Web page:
CIPD responds to budget
Responding to today’s Budget with a welcome for the increased Investment Allowance for business, but concern that there was insufficient action on skills to address the UK’s poor productivity performance, Mark Beatson, Chief Economist at the CIPD, the professional body for HR and people development, said, “Our Budget submission highlighted the importance of raising the UK’s productivity, but this was not the focus of the Chancellor’s Budget today.
"We will not get sustained productivity growth without more investment by business, so we welcome the Chancellor’s decision to extend the Annual Investment Allowance and double it from £250,000 to £500,000 – a measure that should give investment a kick start.
“However, business will only reap the full economic benefits of investment in plant and machinery if they also invest in the training, people development and organisational change to ensure new technology is used effectively. While there was an extension of the current arrangements to increase the number of Apprenticeships, we didn’t see a sufficient level of ambition in raising the UK’s skills capabilities. We will continue to press the case for a fundamental review of UK skills policy, together with a new focus on the workplace, the nature of jobs for the future, and how skills are being utilised."
Reflecting on the economic forecasts and pay predictions included within the Budget, Beatson added, “The economic forecast released by the Office for Budget Responsibility expects output growth in 2014 of 2.7%, a little higher than the 2.4% anticipated at the of the Autumn Statement. The economy grew more strongly in the second half of 2013 than the OBR anticipated, and the new forecast assumes this stronger momentum will take the economy through 2015 and into 2016. However, the OBR’s underlying view of the UK’s economic potential has not changed, which means that we see a slight reduction in growth to its assumed trend rate of 2.5% by 2018.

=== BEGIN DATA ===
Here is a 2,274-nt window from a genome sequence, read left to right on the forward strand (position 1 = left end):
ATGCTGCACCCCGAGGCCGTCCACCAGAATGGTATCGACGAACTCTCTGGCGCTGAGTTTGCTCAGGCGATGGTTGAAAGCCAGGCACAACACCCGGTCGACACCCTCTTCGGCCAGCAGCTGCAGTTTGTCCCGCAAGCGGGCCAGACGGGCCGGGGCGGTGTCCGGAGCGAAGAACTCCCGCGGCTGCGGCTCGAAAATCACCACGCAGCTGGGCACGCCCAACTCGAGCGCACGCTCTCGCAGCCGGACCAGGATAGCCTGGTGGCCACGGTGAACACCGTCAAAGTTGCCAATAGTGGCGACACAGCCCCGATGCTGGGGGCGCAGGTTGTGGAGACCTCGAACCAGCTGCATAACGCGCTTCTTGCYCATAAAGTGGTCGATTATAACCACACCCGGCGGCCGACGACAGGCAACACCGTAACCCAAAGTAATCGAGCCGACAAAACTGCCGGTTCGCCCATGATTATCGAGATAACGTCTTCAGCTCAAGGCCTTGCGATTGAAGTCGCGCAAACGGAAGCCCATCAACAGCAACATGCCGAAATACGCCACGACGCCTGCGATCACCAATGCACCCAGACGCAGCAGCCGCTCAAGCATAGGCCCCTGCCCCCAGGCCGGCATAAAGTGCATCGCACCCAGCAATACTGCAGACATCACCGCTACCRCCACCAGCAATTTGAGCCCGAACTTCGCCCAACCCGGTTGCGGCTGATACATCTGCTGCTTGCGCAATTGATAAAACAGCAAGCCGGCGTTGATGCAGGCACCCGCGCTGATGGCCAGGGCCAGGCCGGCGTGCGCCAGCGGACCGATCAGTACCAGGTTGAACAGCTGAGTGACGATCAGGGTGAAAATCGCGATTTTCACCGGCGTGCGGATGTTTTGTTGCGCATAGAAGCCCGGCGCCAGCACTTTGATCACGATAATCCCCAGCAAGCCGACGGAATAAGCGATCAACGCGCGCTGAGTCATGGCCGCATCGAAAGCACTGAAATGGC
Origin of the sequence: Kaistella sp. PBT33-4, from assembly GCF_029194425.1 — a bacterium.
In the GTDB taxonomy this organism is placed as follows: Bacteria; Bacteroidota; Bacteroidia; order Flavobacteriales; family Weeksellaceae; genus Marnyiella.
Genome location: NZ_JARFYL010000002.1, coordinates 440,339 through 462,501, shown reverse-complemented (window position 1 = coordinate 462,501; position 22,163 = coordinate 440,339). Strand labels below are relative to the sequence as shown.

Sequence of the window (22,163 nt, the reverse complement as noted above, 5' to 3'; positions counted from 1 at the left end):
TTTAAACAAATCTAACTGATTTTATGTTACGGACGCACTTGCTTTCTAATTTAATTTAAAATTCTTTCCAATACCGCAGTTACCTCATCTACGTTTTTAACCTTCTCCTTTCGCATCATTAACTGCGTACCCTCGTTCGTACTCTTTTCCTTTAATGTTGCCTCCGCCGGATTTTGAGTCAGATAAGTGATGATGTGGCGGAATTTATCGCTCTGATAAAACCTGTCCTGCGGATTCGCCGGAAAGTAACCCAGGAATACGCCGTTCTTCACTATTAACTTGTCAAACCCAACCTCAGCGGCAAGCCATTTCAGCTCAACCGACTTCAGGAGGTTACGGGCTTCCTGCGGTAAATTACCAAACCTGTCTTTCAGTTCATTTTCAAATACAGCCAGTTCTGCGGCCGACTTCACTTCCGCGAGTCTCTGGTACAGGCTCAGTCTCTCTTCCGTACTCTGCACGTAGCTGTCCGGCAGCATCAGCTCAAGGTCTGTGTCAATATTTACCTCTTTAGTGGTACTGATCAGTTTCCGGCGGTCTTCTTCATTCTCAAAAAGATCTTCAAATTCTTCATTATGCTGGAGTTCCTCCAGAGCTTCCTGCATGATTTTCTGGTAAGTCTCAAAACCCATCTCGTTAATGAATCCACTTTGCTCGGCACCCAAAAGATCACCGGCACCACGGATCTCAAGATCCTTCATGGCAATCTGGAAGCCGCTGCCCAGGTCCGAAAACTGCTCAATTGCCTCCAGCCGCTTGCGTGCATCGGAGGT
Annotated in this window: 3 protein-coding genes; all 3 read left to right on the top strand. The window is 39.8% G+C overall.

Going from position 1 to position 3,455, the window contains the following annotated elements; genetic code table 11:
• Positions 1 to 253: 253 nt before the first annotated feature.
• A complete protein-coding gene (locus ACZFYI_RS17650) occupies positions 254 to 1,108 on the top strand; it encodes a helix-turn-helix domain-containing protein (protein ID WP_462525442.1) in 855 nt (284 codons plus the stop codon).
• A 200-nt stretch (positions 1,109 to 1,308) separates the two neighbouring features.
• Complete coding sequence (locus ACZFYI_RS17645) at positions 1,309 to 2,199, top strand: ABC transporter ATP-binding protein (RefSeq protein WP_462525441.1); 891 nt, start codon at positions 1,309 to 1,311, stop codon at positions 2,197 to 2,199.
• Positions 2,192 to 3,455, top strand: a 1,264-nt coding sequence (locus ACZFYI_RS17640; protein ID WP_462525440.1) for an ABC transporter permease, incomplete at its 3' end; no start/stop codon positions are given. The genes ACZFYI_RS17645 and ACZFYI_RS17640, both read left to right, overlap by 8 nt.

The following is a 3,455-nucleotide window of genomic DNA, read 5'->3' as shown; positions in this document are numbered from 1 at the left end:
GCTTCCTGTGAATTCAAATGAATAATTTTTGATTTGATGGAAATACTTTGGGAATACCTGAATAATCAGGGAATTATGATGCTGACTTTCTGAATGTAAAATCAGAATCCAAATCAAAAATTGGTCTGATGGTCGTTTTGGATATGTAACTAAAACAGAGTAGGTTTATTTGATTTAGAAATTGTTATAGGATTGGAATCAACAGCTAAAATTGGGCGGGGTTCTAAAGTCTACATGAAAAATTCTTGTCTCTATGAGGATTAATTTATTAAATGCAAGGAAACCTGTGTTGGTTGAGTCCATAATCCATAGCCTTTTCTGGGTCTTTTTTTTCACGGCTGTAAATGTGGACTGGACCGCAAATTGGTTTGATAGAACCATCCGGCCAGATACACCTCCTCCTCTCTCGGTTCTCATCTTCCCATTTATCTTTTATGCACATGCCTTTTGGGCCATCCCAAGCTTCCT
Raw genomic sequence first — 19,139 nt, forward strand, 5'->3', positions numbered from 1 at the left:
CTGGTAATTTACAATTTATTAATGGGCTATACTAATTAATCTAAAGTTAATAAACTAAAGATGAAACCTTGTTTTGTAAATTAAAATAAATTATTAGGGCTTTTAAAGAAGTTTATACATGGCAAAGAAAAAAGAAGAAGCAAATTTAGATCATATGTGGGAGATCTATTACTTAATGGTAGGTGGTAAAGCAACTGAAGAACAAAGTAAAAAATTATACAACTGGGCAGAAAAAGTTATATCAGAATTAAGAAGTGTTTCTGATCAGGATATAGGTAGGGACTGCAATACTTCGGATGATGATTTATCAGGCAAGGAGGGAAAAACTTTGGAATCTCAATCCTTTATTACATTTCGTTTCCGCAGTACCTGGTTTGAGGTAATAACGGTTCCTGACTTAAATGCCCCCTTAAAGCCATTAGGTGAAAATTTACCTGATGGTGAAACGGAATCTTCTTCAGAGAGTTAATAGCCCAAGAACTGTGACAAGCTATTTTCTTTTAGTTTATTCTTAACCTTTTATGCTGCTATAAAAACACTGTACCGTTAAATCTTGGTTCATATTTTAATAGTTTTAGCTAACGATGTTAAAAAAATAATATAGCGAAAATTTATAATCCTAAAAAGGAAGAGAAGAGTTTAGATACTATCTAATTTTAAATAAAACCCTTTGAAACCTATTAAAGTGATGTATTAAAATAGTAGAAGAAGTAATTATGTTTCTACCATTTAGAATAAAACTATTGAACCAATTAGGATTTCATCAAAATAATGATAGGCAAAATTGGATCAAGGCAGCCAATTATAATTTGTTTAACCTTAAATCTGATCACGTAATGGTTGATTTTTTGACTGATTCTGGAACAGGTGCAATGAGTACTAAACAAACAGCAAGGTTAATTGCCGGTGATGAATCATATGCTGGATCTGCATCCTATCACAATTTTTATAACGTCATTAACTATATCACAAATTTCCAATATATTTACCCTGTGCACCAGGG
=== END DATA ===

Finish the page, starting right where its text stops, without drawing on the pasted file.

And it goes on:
“The OBR forecast for earnings growth is very similar to that made at the time of the Autumn Statement and has average earnings increasing by inflation, as measured by the CPI, in every year from 2014 onwards. This reflects an underlying assumption that the UK’s productivity will start to increase more quickly in 2014. However, average earnings between now and 2018 will not keep pace with inflation if it is measured by the RPI because interest rates are expected to rise. So we should expect no quick end to concerns about stagnant living standards.”
Youth employment and careers advice
Katerina Rüdiger, head of skills and policy campaigns at the CIPD, added:
“The CIPD welcomes the announcement of additional funding to support the creation of 100,000 more apprenticeships among small businesses. We know that many SMEs are often reluctant to take on young people so this funding will encourage more small firms to invest in the development of the next generation so they can learn and earn on the job and provide the skills the economy needs for the future. However, we still need to see a more concerted effort to bridge the gap between school and work, so that young people’s aspirations are better matched to the future skills needs of employers. The targeted funding for the National Careers Service we called for would have boosted their work with schools, and could have improved the labour market prospects of more of the UK’s young people."
Pensions and retirement
Charles Cotton, Pensions and Reward Adviser at the CIPD, said:
“The decision to remove compulsory annuitisation and to reduce the £20,000 requirement on income drawdown should make defined contribution (DC) pensions a more attractive workplace benefit and encourage greater saving.
“Given the additional freedom that workers approaching retirement now have, it is wise for the government to offer them free impartial advice so that they are able to make informed decisions.
“However, if workers and their employers are to be able to contribute more to the pensions of future generations of pensioners, we’re going to need to see much more sustained action to boost UK productivity.”